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Travel with Bennett-Watt and learn about Butte, Montana, know as the world's richest hill.
Tags:Copper Mining in Butte Montana,Butte architecture,Butte Montana,Butte Tourist Attractions,Copper Mining Butte,Copper Mining Maine,History of Butte,What to Do in Butte,bennett watt
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Copper Mining in Butte Montana
Host: The richest hill on Earth is Butte Montana’s claimed the thing for more than a century. Copper mining has been king here. Billions of tons of imperious metals were extracted from the hill making Butte in the early 1900s the wealthiest community in the west.
Gold Mine Head Frames stand in Butte’s underground mines that eventually were phased out for more economic open pit mining which is what an belabors on the community. Uptown view is the second largest historic district in the United States.
Marko Lucich: Butte is richest here on Earth. It was home to about 15,000 miners in the early 1900s. One time there’s about 10,000 miles on the gold mine. And of course about 1955 is when we started at open pit mining here so we do not have any underground mining anymore but we have open pit and it can place about 350 people right now. Of course copper would be the minerals that are being mined on a record low as far as crisis is concern so these are very good in Montana as far as mining is concern.
Its architecture is probably one of—the nice architectures were in Mississippi. A lot of the architects from New York they just kind of come over and— these are buildings here and even up Tanari which is right behind me. They're still sounding. There are beautiful buildings so I think architecture is one reason.
Viewed also with the mining industry, there’s a union movement, labor movements probably is established here as far as a lot of unions are concerned. So, a lot of the organized labor actually has problems right here in view which I think is very necessary. That’s not the history you can find right here.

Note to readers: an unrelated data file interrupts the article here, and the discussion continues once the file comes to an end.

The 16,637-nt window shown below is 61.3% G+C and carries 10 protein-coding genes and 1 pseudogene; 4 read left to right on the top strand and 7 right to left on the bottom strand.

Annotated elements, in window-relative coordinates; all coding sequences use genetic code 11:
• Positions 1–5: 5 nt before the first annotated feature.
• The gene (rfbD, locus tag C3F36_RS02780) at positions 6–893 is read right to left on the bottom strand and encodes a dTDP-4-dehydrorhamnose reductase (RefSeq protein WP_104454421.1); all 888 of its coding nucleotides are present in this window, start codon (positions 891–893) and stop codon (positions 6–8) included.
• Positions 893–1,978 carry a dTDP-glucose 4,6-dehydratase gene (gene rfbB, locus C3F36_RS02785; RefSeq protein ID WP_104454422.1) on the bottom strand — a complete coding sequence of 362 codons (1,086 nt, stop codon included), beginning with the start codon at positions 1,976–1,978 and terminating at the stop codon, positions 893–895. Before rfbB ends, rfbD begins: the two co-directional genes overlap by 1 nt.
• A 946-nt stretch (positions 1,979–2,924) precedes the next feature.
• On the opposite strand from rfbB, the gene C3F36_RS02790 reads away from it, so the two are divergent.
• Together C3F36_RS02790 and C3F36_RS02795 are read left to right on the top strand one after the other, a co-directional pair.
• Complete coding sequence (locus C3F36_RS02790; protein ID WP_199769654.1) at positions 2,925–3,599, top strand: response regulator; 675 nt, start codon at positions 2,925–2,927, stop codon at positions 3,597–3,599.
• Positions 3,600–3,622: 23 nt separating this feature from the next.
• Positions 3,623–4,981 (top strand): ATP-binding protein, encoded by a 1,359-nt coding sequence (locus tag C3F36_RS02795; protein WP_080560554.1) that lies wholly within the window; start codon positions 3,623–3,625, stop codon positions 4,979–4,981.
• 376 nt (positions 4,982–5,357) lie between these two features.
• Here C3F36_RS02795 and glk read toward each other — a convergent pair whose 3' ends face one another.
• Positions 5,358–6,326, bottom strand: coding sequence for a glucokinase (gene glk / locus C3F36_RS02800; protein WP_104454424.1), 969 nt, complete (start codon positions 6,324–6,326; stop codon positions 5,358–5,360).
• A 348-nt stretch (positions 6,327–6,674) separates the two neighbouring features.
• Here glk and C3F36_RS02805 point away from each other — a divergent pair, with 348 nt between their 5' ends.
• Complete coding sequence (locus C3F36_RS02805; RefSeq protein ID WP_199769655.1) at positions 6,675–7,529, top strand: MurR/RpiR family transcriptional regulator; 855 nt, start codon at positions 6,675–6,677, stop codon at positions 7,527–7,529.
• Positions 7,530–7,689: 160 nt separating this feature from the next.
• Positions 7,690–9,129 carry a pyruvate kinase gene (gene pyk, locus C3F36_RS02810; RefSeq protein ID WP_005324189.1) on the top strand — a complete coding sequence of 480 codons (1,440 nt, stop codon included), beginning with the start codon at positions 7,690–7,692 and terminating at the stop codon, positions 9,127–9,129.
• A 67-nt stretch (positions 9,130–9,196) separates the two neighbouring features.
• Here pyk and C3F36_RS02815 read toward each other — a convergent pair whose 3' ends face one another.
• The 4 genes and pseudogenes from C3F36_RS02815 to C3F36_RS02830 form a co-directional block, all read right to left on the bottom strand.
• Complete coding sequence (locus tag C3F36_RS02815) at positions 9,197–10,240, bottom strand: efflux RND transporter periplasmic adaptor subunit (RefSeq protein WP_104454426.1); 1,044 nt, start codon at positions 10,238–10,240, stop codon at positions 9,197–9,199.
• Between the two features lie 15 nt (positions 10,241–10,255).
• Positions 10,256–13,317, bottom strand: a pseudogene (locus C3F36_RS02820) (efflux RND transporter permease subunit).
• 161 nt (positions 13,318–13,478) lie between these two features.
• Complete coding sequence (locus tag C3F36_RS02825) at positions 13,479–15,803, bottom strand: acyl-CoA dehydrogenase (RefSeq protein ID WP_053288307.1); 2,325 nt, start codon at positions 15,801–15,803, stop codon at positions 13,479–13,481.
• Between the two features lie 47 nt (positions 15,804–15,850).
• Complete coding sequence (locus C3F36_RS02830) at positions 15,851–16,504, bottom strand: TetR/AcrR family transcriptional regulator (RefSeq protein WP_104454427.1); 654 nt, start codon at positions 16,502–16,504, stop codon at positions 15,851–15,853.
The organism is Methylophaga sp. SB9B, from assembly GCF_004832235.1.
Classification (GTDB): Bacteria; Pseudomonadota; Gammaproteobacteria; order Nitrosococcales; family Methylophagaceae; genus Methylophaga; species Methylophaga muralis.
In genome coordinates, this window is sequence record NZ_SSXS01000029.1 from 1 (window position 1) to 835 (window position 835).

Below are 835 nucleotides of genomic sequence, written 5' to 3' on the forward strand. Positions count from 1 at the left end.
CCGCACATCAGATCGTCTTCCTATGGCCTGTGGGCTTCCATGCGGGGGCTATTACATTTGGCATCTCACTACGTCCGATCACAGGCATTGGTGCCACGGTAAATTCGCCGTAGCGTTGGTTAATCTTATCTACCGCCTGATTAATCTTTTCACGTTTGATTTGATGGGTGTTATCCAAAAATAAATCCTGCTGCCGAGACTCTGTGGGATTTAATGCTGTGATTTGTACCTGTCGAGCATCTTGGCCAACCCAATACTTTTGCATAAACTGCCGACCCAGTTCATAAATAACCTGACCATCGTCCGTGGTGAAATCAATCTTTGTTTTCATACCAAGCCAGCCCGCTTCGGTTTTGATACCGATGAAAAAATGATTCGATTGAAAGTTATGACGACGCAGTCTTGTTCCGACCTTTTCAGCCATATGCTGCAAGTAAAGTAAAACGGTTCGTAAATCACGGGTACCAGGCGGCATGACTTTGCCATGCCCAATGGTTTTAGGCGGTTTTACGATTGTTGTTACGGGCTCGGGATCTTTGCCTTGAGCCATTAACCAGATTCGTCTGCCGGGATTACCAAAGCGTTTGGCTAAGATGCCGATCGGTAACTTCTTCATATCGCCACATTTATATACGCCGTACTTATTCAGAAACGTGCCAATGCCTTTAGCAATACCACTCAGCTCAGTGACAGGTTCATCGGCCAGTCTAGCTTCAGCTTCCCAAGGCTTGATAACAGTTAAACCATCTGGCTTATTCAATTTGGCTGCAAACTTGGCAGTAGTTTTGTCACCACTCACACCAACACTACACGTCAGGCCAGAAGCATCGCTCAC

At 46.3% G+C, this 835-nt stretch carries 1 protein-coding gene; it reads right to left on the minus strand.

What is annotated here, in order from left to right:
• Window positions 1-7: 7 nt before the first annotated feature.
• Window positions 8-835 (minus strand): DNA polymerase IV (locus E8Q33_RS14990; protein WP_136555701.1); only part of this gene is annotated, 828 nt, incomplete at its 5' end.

Host: On the campus of Montana Tech, the World Museum of Mining.
Richard Sturtridge: Well, features just a collection of more than 60 buildings that represent at 1880’s mining town. Some of the buildings are original and they all have exhibits inside and we’re also located on the side of the Orphan Girl Mine which is silver, Lenin, and zinc mine. It was an operation for 81 years from 1875 until 1956 running through a depth of about three thousand feet.
You know, it reminded me of more than 70 artifacts that were used in the Butte mining industry. So, we have quite a bit to see. And essentially, the museum is divided into those two sections. For more than 75 years, this was the leading copper producing region on earth from the early 1880’s until the mid 1950’s.
Now one time there were a hundred head frames and 232 operating lines on the Butte Hill. We are one time at a population of 100,000 people. And at the turn of the century, it was the largest city in the American Northwest.
Host: Looking at over downtown Butte, our lady of the Rockies at 90 foot monument to American ingenuity.
LeRoy Lee: It is 51 tons. Both of our hand is 50 feet wide. So, it’s 90 feet tall and 50 feet wide. How it got started was a man named Bobby Bill whose wife and had cancer and he made the promise to the Lord and his wife lived that he would push that to some place and it grew.
And how I hot involve, I was a welder for robbers and they got a sculpture that made a nine foot model and he took me up. Can you build a 90 foot statue from there? I looked at it and I never sculptured nothing before and I feel— could you build a 90 foot statue and I said no. and I said, I never sculptured that before.
We went to church and I sit in and I'm looking at the – and baby Jesus in it so I looked up and I said, “Do you want me to build? You got to show me how.” And I don’t even know why I said that yo0u know. I went home and I took a shower, and went to bed and I tossed and turned and all of a sudden it was like I was watching a movie; how to draw the lines in the floor, how to bend the iron. I couldn’t believe it.
I went to work and it just took shape and everybody was so excited. They just couldn’t believe it and that’s what happened. I never sculptured anything in my life. This is the first thing I've ever done.
It took five years. But then see, I was a welder there so I have to work on an equipment of that. And when there was a slow time that I go back on the statue. I had this Hidney Ron Hewes and he come down and want to help so I welled in the pieces of iron and put them and tack them in and he’d come along behind wire or aluminum.
When we we’re doing filling the statue, Bubble Bill, Mike Clarice. Then, we poured the base. We have about 90 guys that come up and iron workers and put all that all on the church.
David posts the statue up on. He was kind of after Mazula that the day we put the head on that, there was a real Mazula on the mine. We said that the day we've put it up that they were turned around. I mean it’s been growing ever since.